Prior Iowa cases have interchangeably used property awards and alimony as means of compensating a nonprofessional spouse for the contribution made to the other spouse's advanced degree or professional license. Janssen, 348 N.W.2d at 254 (substantial periodic alimony rather than lump sum property award equitably adjusts parties' finances); Horstmann, 263 N.W.2d at 891 (husband's potential for increased earning capacity made possible "with the aid of his wife's efforts" pertinent to both equitable distribution of assets and whether alimony should be awarded); Stewart, 356 N.W.2d at 612-13 (enhanced earning capacity factored in issue of alimony but properly rejected when supporting spouse made comparable career advancement during marriage); Estlund, 344 N.W.2d at 280 (wife's contributions, as homemaker and breadwinner, to husband's law degree properly considered upon issue of equitable division of property). These decisions are in harmony with statutes that direct the trial courts to consider such contributions in the awarding of property and spousal support. See Iowa Code §§ 598.21(1)(e), (3)(h) and (j) (1987).

It must be remembered, however, that the purposes of property division and alimony are not the same. Property division is based on each partner's right to "a just and equitable share of the property accumulated as the result of their joint efforts." In re Marriage of Hitchcock, 309 N.W.2d 432, 437 (Iowa 1981). Alimony, on the other hand, is a stipend to a spouse in lieu of the other spouse's legal obligation for support. In re Marriage of Wegner, 434 N.W.2d 397, 398 (Iowa 1988).

Recently, such court-ordered stipends have taken on new forms to accomodate the broad range of functions that alimony may serve. See H. Clark, The Law of Domestic Relations in the United States 641-44 (2d ed. 1988). The Utah Court of Appeals nicely summarized the need for such flexibility this way:

In [long-term marriages], life patterns have largely been set, the earning potential *63 of both parties can be predicted with some reliability, and the contributions and sacrafices of the one spouse in enabling the other to attain a degree have been compensated by many years of the comfortable lifestyle which the degree permitted. Traditional alimony analysis works nicely to assure equity in such cases.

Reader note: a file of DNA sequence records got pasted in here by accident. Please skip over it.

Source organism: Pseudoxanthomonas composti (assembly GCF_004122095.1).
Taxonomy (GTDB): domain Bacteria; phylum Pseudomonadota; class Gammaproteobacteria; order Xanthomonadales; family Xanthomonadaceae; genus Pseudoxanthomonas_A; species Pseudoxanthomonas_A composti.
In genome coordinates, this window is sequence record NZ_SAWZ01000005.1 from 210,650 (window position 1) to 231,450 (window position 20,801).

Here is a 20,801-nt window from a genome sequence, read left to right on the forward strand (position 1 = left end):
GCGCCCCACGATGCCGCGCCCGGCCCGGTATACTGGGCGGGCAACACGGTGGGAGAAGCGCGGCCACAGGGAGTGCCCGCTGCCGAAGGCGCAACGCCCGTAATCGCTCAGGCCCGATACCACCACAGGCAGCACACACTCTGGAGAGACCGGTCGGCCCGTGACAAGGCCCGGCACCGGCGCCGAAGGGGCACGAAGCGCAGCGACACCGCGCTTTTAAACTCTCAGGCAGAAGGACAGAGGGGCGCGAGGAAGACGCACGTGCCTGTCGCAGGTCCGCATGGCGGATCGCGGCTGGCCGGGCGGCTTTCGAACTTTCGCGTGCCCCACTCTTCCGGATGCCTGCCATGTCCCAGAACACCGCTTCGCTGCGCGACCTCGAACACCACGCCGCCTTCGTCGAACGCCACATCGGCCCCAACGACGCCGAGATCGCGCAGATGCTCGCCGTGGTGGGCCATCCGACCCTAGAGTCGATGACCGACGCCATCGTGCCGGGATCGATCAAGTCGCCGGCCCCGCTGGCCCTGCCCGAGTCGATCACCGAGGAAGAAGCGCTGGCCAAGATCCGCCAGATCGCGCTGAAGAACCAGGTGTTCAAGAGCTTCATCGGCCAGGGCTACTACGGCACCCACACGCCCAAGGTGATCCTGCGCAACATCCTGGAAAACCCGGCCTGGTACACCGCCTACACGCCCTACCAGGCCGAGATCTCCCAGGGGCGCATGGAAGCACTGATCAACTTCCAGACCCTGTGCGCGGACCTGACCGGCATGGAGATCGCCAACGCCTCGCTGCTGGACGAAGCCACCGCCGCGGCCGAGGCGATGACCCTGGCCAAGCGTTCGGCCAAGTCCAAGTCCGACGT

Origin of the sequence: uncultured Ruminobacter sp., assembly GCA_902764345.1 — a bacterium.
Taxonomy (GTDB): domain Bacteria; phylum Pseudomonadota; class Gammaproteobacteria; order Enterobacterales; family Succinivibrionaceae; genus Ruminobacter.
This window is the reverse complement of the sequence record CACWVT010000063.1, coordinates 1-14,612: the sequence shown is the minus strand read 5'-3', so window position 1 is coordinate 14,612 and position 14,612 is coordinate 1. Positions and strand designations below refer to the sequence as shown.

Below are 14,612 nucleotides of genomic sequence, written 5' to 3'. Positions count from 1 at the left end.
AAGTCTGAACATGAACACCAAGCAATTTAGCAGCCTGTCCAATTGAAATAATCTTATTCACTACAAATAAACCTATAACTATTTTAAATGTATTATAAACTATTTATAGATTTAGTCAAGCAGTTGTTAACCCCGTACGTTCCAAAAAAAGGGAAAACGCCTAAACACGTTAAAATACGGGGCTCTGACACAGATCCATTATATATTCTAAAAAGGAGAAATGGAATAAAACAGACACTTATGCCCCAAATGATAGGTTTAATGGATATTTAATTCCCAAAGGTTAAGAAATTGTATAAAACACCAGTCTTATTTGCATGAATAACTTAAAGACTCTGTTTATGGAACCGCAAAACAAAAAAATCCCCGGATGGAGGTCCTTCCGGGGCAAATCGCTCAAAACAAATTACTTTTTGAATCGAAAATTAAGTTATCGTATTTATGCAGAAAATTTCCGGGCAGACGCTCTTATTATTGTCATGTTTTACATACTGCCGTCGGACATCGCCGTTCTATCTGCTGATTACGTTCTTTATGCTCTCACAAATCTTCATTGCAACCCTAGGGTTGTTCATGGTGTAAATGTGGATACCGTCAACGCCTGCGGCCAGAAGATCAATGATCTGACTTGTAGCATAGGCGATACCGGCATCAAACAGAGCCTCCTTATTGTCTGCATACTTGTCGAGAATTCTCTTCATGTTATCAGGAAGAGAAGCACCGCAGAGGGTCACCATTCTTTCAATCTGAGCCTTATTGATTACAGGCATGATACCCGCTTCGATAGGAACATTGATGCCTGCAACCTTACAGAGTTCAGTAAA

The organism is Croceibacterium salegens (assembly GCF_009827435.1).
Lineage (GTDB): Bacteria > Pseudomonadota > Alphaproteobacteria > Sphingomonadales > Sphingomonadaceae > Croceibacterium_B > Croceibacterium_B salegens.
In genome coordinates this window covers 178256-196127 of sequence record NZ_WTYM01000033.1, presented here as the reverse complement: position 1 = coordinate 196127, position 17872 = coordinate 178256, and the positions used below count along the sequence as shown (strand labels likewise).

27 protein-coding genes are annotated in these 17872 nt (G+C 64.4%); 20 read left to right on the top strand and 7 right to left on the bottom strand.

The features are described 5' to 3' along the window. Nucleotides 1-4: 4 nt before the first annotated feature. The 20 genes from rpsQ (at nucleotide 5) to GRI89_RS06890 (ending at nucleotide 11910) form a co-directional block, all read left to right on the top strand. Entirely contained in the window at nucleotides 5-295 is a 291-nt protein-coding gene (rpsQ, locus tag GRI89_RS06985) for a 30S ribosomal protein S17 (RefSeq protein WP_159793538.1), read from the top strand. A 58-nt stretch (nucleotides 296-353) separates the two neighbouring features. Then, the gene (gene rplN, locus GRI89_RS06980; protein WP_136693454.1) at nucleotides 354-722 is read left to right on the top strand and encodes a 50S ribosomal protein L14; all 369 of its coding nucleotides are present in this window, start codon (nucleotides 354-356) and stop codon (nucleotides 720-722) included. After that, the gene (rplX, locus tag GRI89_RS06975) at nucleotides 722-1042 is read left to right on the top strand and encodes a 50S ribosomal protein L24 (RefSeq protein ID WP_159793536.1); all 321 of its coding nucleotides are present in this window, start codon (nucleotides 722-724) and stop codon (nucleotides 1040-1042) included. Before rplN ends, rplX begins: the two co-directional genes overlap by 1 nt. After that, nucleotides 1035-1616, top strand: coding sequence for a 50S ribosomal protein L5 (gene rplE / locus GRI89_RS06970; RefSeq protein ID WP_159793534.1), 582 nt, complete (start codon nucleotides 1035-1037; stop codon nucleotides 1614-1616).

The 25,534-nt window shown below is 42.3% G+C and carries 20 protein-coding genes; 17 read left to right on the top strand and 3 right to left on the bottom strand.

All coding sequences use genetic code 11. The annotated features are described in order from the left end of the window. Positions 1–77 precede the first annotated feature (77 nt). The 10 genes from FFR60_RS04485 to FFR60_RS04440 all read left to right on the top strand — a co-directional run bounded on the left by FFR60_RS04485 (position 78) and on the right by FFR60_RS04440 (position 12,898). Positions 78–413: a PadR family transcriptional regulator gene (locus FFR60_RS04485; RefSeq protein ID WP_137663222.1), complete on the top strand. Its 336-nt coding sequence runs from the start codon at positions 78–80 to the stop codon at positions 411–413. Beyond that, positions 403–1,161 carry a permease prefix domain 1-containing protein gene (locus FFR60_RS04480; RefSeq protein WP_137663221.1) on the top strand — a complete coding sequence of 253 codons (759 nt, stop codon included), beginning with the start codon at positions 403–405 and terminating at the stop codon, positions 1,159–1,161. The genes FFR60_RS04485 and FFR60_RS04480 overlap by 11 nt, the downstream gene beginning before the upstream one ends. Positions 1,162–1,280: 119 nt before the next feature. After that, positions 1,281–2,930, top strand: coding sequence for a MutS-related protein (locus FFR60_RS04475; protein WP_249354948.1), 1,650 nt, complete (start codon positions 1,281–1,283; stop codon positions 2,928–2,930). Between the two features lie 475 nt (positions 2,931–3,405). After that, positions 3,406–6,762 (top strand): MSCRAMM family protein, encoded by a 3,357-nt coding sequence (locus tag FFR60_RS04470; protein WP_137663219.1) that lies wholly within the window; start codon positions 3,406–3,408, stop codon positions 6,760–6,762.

In another kind of recurring case, ... where divorce occurs shortly after the degree is obtained, traditional alimony analysis would often work hardship because, while both spouses have modest incomes at the time of divorce, the one is on the threshold of a significant increase in earnings. Moreover, the spouse who sacrificed so the other could attain a degree is precluded from enjoying the anticipated dividends the degree will ordinarily provide. Nonetheless, such a spouse is typically not remote in time from his or her previous education and is otherwise better able to adjust and to acquire comparable skills, given the opportunity and the funding. In such cases, alimony analysis must become more creative to achieve fairness, and an award of "rehabilitative" or "reimbursement" alimony, not terminable upon remarriage, may be appropriate.

Petersen v. Petersen, 737 P.2d 237, 242 n. 4 (Utah App.1987) (citing Haugan v. Haugan, 117 Wis.2d 200, 343 N.W.2d 796 (1984); Mahoney v. Mahoney, 91 N.J. 488, 453 A.2d 527 (1982)).

With these principles in mind, we consider the contentions of the parties.

II. Thomas begins by asserting that the trial court erroneously characterized his medical education and license as marital assets properly subject to equitable division. We find no merit in the contention. The trial court specifically found that the "degree ... obtained by Thomas [is] not property." It then went on to correctly cite Horstmann, Janssen, and Estlund for the proposition that it is the potential for increased future earning capacity made possible by Thomas' degree, with Diana's assistance, "that constitutes the asset for distribution by the Court."[2]

We are persuaded, however, by Thomas' assertion that alimony, not a property award, is the proper vehicle by which to achieve equity upon the dissolution of this marriage.

As previously stated in this opinion, alimony has traditionally taken the place of support that would have been provided had the marriage continued. A calculation of future earning capacity, in a case like the present one, essentially represents a value placed on the income to be derived from the advanced degree achieved during the marriage. The amount that would have been the student spouse's contribution to the future support of the parties is logically tied, if not wholly determined by, future earning capacity. Thus the court's duty to look at the future earning capacity of the spouses tracks more closely with a concern for loss of anticipated support, reimbursable through alimony, than through division of as-yet-unrealized tangible assets.

The alimony of which we speak is designed to give the "supporting" spouse a stake in the "student" spouse's future earning capacity, in exchange for recognizable contributions to the source of that incomethe student's advanced education. As such, it is to be clearly distinguished from "rehabilitative" or "permanent" alimony.